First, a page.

Customizing IBM Commands

Many parameters have default values. If you do not specify a parameter in a command, the command will run as if you had specified the default value. The Display Job (DSPJOB) command provides information about a job. If you do not tell which job you want to know about, DSPJOB assumes you want to display your current job.

Although IBM's choice for default values is sensible, the designers of CL cannot possibly foresee all the environments in which the i5 is used. The result is that, in some cases, the default parameters are not what you would want them to be.


To change the default value of a parameter, run the Change Command Default (CHGCMDDFT) command.

Fortunately, you can change the default value for any parameter in any command if:

  • The parameter already has a default value. You cannot assign a default value to a parameter that is defined as mandatory, nor to one that shows no parameter at all when you invoke the command prompter.

  • The parameter is not a list parameter (a parameter that accepts two or more values).

The Simple Approach

The simplest way to change an IBM-supplied command is to change the command itself in QSYS. For example, suppose you often use the Work with Output Queues (WRKOUTQ) command to display the contents of output queue QPRINT. WRKOUTQ's OUTQ parameter defaults to *ALL which takes long to process and is not what you want.

You can change WRKOUTQ's default for the OUTQ parameter, so that QPRINT is assumed if no value is entered. This change allows you to work with QPRINT by typing WRKOUYQ and pressing Enter. To change the default:


This method works, but it has one serious disadvantage. When you upgrade to a new release of i5/OS, or sometimes even when you apply certain PTFs, you will lose your new default values and the system will not alert you to it. If this is not a problem for you, it is okay to change QSYS commands directly. If it is a problem, read the Learned Approach section.

The Learned Approach

A safer approach to changing command defaults is to first make a copy of the original QSYS command and then change the copy, not the original. Here is the process:

  1. Create a user library where you can place your copies of QSYS objects. You might name it ALTQSY, for Alternative QSYS:

          CRTLIB LIB(ALTQSYS) TEXT('Alternative QSYS')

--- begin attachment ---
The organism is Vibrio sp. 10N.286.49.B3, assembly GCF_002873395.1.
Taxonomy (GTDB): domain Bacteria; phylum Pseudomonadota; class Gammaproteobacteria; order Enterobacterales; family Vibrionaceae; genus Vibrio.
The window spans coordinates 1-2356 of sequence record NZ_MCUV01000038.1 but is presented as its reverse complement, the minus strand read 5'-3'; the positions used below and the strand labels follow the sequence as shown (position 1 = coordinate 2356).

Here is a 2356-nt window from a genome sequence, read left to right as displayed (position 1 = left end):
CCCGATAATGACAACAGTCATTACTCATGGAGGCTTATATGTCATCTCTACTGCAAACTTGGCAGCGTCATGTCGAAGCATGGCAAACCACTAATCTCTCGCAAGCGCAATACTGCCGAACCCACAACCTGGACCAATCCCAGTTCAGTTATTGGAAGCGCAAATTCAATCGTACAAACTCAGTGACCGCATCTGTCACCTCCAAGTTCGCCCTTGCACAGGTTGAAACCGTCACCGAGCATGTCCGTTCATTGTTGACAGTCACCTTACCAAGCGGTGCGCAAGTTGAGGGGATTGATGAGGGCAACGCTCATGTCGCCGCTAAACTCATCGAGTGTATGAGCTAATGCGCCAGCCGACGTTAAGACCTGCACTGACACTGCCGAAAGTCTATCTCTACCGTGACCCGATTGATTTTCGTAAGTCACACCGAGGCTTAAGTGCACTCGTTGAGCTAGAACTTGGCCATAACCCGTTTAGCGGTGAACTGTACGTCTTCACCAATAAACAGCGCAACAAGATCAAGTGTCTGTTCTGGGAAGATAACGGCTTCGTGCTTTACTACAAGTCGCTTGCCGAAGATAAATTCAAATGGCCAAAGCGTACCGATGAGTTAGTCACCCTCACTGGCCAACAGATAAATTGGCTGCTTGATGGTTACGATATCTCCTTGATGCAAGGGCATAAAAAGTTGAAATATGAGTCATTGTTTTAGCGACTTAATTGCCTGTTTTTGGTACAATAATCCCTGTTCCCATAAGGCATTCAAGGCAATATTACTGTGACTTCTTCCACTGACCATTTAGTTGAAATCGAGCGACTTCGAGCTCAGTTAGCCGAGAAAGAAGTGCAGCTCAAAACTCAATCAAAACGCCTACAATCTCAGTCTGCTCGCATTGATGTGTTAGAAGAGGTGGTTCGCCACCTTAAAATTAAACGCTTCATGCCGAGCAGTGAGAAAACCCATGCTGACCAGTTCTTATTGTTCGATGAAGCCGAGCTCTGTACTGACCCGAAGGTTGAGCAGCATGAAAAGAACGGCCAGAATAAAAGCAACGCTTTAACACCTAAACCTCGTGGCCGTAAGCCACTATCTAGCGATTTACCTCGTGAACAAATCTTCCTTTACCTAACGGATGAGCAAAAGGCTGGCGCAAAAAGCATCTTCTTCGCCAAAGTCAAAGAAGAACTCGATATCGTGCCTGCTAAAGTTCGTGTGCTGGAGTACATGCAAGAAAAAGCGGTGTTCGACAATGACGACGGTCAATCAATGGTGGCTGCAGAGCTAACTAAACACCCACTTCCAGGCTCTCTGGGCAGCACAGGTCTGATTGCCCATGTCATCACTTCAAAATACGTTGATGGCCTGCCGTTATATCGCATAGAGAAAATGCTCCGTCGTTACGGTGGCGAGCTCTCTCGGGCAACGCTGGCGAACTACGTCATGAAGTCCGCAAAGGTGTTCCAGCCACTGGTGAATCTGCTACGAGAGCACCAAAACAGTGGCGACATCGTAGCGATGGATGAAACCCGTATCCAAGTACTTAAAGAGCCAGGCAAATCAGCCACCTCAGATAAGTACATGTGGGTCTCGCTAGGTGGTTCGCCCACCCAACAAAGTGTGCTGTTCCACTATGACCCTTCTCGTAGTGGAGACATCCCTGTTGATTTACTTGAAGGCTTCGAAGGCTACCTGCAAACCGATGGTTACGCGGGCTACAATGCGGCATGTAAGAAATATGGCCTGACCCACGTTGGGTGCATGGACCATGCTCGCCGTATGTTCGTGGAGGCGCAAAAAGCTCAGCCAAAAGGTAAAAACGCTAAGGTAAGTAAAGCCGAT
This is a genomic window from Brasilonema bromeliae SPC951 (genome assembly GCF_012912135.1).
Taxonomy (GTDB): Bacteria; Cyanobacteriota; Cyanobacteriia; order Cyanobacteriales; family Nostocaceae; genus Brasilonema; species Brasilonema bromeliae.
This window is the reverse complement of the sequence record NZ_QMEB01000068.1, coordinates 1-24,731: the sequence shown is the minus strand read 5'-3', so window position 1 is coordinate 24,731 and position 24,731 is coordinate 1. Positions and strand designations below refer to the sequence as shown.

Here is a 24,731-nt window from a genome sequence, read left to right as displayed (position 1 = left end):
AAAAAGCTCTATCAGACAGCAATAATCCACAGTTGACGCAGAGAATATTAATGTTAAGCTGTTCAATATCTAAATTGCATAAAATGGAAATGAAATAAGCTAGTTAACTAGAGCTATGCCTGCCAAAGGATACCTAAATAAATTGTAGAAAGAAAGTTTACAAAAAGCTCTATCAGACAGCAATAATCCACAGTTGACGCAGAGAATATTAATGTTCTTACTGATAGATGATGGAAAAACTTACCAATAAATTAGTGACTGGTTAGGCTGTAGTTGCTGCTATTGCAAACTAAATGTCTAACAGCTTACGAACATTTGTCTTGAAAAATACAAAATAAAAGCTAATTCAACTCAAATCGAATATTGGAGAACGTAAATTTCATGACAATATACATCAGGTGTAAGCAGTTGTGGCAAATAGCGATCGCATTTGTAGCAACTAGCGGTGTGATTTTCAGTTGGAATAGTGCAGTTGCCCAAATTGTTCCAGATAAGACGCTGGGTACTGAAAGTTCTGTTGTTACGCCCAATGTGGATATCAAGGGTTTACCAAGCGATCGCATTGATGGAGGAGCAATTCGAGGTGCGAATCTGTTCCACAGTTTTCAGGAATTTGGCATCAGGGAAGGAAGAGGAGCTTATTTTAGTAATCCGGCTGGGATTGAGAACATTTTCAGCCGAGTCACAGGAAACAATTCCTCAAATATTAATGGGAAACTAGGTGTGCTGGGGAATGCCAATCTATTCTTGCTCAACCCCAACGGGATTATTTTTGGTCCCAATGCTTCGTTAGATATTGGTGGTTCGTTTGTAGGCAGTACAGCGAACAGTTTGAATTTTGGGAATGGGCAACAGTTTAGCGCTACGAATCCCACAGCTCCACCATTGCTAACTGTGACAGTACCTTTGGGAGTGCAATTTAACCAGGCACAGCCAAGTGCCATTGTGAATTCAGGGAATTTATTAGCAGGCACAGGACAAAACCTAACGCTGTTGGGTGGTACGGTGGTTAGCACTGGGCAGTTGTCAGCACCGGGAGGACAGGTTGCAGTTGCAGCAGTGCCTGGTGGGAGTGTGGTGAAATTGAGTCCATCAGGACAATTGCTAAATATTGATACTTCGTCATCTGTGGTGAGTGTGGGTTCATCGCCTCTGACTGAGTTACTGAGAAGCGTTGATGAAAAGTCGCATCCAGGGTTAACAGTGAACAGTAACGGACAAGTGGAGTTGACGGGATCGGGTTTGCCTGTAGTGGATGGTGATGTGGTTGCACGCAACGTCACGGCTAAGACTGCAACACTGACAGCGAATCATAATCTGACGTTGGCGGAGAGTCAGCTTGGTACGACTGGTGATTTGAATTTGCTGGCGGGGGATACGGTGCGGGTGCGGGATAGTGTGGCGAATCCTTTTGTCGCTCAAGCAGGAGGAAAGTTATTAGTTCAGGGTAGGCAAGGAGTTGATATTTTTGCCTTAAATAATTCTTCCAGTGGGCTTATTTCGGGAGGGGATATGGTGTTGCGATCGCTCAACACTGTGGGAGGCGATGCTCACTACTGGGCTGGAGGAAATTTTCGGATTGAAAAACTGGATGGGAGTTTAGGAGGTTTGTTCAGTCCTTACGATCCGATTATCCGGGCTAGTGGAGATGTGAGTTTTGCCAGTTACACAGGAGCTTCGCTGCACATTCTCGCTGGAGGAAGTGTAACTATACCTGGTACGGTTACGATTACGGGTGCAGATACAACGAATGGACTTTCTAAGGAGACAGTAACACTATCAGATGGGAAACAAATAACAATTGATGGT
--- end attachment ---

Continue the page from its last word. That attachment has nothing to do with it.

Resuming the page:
2. Place this library ahead of QSYS in the system portion of the library list. This change guarantees that your copies of the objects will be used instead of the QSYS originals:

  3. Select option 2.

  4. Insert ALTQSYS before QSYS.

  5. Copy the QSYS command you want to change into ALTQSYS:

  6. Change the copy's defaults as you see fit:


When you update to a new release, you will need to clear the ALTQSYS library, copy the commands from QSYS, and reapply the changes.

Document all the changes you make to command parameters in a CL program. For each command with changed defaults, include the section of code shown in Figure 9.7 in the CL program.

image from book
Figure 9.7: Sample CL code for system command changes.

The xxx represents the name of the command you have changed. When you upgrade your system to a new release, or apply PTFs that might change the definition of the original QSYS commands, you should compile this CL program and execute it.

First, it deletes the command in ALTQSYS and creates a new one from QSYS. The copy of the command in ALTQSYS command always reflects the latest changes made by IBM (such as added parameters). Finally, it changes the default value in the ALTQSYS copy.

IBM i5/iSeries Primer(c) Concepts and Techniques for Programmers, Administrators, and Sys[... ]ators
IBM i5/iSeries Primer(c) Concepts and Techniques for Programmers, Administrators, and Sys[... ]ators
Year: 2004
Pages: 245 © 2008-2017.
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